Sermon for Christmas Day 2009Dec 24th, 2009 | By Ian Poulton | Category: Sermons
“She wrapped him in cloths and placed him in a manger, because there was no room for them in the inn. ” Luke 2:6
Perhaps twenty years ago, I read a piece by the Irish-born theologian Joseph Pollard. He reflected on his memories of Christmases in the little Irish village where he grew up. He remembered the excitement and the anticipation of Christmas. He remembered going to church with his parents and kneeling for the Christmas prayers. He remembered the Christmas story: Joseph and Mary going to Bethlehem and finding nowhere to stay and being forced to find shelter in a stable where the child Jesus was born.
But Pollard remembers being mystified by one thing: why was Jesus born in Bethlehem? Why be born in a place where there was nowhere to stay and where there were no friendly faces?
Pollard thought about his own little village; there were always lights in the windows; the doors were always open; there were always friendly faces; why hadn’t Jesus been born in a village where he would have been welcomed, instead of in Bethlehem, where he had been left out in a stable?
Such childhood thoughts sound naïve to adult ears, but Pollard’s story carries with it a serious point.
Joseph Pollard’s village was one where Jesus would have been welcome; a village where people held firmly to their old faith. If you had gone to that village today, the scene would have not much changed. The church would still be crowded; last night there would have been lights at the windows to show the Holy Family would be welcome; stand amongst the congregation this morning and there would still be a hand of warmth and friendship. Despite the terrible year it has been, despite the Ryan Report and the Murphy Report, countless thousands of people still hold to the faith of their fathers.
Joseph Pollard’s story, with its innocent simplicity, asks questions about our celebration of Christmas: what is it that we are celebrating in 2009?
Do we celebrate the story of a couple in Bethlehem, or are is our celebration about something altogether different? Is our celebration about consuming large quauntities of food and drink and exchanging gifts which none of us really need? Is our Christmas over with the last mouthful of cold turkey? Is there nothing more to life than food and possessions?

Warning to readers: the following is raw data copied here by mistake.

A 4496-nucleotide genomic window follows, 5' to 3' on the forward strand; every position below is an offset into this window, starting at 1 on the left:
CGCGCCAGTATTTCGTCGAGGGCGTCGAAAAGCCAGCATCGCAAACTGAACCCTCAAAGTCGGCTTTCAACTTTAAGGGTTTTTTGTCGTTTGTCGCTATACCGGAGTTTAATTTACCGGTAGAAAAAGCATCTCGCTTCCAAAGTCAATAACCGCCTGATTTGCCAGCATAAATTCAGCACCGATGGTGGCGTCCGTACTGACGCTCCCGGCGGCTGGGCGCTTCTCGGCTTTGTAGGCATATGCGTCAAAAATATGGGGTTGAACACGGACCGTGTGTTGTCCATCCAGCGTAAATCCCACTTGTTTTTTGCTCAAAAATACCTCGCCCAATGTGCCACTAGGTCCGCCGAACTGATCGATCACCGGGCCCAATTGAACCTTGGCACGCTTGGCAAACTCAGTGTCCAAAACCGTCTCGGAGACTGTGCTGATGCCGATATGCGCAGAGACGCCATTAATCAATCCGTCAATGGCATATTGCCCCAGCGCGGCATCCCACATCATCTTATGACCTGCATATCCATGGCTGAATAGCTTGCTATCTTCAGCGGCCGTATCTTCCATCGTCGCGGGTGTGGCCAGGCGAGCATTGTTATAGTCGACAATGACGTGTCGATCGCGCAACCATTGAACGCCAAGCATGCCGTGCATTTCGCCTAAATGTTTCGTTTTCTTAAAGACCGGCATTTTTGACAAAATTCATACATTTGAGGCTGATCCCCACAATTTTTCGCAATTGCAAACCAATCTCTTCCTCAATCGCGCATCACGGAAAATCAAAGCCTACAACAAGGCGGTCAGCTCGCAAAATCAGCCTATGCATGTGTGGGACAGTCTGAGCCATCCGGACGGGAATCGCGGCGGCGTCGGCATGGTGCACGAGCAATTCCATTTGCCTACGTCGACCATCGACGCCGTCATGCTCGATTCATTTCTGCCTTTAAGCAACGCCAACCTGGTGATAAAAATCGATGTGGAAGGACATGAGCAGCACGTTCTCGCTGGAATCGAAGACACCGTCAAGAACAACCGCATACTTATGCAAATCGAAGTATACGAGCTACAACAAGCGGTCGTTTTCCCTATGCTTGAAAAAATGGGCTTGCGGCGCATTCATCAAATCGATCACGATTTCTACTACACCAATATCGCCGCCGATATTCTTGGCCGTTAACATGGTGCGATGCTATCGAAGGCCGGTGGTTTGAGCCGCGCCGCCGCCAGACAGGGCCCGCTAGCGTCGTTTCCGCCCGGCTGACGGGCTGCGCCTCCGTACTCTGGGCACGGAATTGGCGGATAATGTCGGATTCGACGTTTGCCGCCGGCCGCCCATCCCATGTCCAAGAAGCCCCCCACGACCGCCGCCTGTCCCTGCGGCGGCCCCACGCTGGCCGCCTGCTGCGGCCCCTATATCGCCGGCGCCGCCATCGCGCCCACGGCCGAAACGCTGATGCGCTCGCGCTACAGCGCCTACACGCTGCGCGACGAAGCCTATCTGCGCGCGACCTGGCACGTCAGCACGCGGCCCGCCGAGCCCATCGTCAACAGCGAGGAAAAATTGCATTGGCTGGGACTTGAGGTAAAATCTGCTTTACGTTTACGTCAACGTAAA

Laugh as we might at the idea that Jesus would be born in an Irish village, there is about it an innocent faith that the church has lost.
In its preservation of itself, in its protection of its own interests, in its promotion of its own influence, in its building up of its own power, the institutional church forgot what it was about. It forgot the poverty of the baby in Bethlehem; it forgot that Jesus was amongst the poor and the marginalised. The celebration of Christmas for most Christians has become little different from the celebration of Christmas by most other people; money spent, weight put on, and not much to show for all the effort.
What is it we celebrate? Is spending more money in a few weeks than many Africans will see in a lifetime something to celebrate? Is eating four times the number of calories we require something to celebrate?
Joseph Pollard’s story asks us about our own faith. Perhaps such childhood sincerity is naïve for the 21st Century, but are we in danger of having gone to the other extreme, of being cynical and dismissive about everything?
Do we sincerely celebrate this day the birth of a child in Palestine 2,000 years ago? Do we celebrate God breaking into history with such faith that we can honestly say he is welcome at our house? The story is the one thing that remains when all the Christmas celebrations are over.
Would our door be open to Jesus?
Do we say that it is a nice story, but that we have busy lives, and so much to do, and we would like to believe it all, but you know how it is; or, like the young Joseph Pollard, dare we offer a plain, simple, innocent welcome to the Son of God?